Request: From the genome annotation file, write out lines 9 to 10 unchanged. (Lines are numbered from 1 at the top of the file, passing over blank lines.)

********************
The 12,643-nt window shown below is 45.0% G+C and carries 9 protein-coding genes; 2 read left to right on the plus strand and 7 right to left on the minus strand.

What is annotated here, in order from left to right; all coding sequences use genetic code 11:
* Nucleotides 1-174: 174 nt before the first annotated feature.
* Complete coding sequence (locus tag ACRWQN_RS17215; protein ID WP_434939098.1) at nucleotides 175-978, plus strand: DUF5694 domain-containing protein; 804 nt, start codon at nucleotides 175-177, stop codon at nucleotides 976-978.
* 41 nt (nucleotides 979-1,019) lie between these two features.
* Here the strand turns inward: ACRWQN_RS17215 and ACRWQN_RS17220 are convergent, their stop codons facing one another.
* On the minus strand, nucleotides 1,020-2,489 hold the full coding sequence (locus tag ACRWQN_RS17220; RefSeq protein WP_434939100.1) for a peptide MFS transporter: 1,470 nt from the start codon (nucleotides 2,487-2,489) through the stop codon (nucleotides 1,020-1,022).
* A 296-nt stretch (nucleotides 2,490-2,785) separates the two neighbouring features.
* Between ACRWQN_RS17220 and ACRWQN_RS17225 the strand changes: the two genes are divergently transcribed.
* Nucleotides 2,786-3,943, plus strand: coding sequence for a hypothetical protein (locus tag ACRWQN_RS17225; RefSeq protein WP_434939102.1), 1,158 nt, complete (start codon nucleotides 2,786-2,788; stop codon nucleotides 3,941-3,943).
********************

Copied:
* Between ACRWQN_RS17220 and ACRWQN_RS17225 the strand changes: the two genes are divergently transcribed.
* Nucleotides 2,786-3,943, plus strand: coding sequence for a hypothetical protein (locus tag ACRWQN_RS17225; RefSeq protein WP_434939102.1), 1,158 nt, complete (start codon nucleotides 2,786-2,788; stop codon nucleotides 3,941-3,943).